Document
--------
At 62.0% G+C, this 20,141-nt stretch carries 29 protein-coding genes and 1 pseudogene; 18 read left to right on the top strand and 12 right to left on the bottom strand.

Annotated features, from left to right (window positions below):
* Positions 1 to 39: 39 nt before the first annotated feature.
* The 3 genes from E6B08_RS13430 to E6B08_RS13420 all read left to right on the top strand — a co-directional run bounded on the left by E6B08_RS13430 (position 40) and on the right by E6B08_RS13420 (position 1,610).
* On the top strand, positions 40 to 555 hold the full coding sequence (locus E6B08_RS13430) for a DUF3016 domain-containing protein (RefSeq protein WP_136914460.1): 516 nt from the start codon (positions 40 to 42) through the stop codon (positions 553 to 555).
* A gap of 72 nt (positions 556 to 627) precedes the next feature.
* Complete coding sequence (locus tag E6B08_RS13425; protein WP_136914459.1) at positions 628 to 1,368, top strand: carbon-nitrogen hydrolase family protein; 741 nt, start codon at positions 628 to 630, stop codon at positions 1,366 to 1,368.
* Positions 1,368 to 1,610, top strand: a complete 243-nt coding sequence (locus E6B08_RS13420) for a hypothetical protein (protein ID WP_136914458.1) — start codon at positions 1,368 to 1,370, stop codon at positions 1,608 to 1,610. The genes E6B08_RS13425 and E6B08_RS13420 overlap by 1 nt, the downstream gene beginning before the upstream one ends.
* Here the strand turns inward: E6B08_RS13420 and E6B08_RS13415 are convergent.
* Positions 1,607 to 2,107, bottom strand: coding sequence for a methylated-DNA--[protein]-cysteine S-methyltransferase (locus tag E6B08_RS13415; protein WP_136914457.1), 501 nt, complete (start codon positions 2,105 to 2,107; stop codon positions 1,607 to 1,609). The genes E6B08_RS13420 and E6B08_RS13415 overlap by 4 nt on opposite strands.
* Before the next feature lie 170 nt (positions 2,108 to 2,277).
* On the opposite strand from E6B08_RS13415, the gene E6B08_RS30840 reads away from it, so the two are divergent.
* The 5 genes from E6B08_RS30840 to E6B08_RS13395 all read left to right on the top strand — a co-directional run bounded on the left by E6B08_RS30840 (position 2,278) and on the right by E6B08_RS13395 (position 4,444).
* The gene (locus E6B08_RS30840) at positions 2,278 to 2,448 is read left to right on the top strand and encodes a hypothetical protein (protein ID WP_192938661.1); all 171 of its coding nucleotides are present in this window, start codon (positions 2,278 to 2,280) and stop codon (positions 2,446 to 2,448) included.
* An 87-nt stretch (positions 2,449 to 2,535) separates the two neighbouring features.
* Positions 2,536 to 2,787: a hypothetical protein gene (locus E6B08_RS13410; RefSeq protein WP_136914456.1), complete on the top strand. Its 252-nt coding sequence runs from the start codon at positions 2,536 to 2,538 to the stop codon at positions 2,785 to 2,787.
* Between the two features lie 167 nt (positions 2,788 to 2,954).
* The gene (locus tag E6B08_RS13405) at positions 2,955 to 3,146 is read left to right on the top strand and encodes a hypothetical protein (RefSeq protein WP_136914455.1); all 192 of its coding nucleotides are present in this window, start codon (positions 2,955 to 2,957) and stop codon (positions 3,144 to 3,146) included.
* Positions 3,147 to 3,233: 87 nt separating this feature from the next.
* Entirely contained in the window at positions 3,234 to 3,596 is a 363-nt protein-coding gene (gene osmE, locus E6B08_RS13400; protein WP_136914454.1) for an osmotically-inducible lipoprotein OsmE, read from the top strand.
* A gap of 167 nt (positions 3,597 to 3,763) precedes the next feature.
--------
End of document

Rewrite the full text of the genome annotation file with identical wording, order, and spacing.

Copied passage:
At 62.0% G+C, this 20,141-nt stretch carries 29 protein-coding genes and 1 pseudogene; 18 read left to right on the top strand and 12 right to left on the bottom strand.

Annotated features, from left to right (window positions below):
* Positions 1 to 39: 39 nt before the first annotated feature.
* The 3 genes from E6B08_RS13430 to E6B08_RS13420 all read left to right on the top strand — a co-directional run bounded on the left by E6B08_RS13430 (position 40) and on the right by E6B08_RS13420 (position 1,610).
* On the top strand, positions 40 to 555 hold the full coding sequence (locus E6B08_RS13430) for a DUF3016 domain-containing protein (RefSeq protein WP_136914460.1): 516 nt from the start codon (positions 40 to 42) through the stop codon (positions 553 to 555).
* A gap of 72 nt (positions 556 to 627) precedes the next feature.
* Complete coding sequence (locus tag E6B08_RS13425; protein WP_136914459.1) at positions 628 to 1,368, top strand: carbon-nitrogen hydrolase family protein; 741 nt, start codon at positions 628 to 630, stop codon at positions 1,366 to 1,368.
* Positions 1,368 to 1,610, top strand: a complete 243-nt coding sequence (locus E6B08_RS13420) for a hypothetical protein (protein ID WP_136914458.1) — start codon at positions 1,368 to 1,370, stop codon at positions 1,608 to 1,610. The genes E6B08_RS13425 and E6B08_RS13420 overlap by 1 nt, the downstream gene beginning before the upstream one ends.
* Here the strand turns inward: E6B08_RS13420 and E6B08_RS13415 are convergent.
* Positions 1,607 to 2,107, bottom strand: coding sequence for a methylated-DNA--[protein]-cysteine S-methyltransferase (locus tag E6B08_RS13415; protein WP_136914457.1), 501 nt, complete (start codon positions 2,105 to 2,107; stop codon positions 1,607 to 1,609). The genes E6B08_RS13420 and E6B08_RS13415 overlap by 4 nt on opposite strands.
* Before the next feature lie 170 nt (positions 2,108 to 2,277).
* On the opposite strand from E6B08_RS13415, the gene E6B08_RS30840 reads away from it, so the two are divergent.
* The 5 genes from E6B08_RS30840 to E6B08_RS13395 all read left to right on the top strand — a co-directional run bounded on the left by E6B08_RS30840 (position 2,278) and on the right by E6B08_RS13395 (position 4,444).
* The gene (locus E6B08_RS30840) at positions 2,278 to 2,448 is read left to right on the top strand and encodes a hypothetical protein (protein ID WP_192938661.1); all 171 of its coding nucleotides are present in this window, start codon (positions 2,278 to 2,280) and stop codon (positions 2,446 to 2,448) included.
* An 87-nt stretch (positions 2,449 to 2,535) separates the two neighbouring features.
* Positions 2,536 to 2,787: a hypothetical protein gene (locus E6B08_RS13410; RefSeq protein WP_136914456.1), complete on the top strand. Its 252-nt coding sequence runs from the start codon at positions 2,536 to 2,538 to the stop codon at positions 2,785 to 2,787.
* Between the two features lie 167 nt (positions 2,788 to 2,954).
* The gene (locus tag E6B08_RS13405) at positions 2,955 to 3,146 is read left to right on the top strand and encodes a hypothetical protein (RefSeq protein WP_136914455.1); all 192 of its coding nucleotides are present in this window, start codon (positions 2,955 to 2,957) and stop codon (positions 3,144 to 3,146) included.
* Positions 3,147 to 3,233: 87 nt separating this feature from the next.
* Entirely contained in the window at positions 3,234 to 3,596 is a 363-nt protein-coding gene (gene osmE, locus E6B08_RS13400; protein WP_136914454.1) for an osmotically-inducible lipoprotein OsmE, read from the top strand.
* A gap of 167 nt (positions 3,597 to 3,763) precedes the next feature.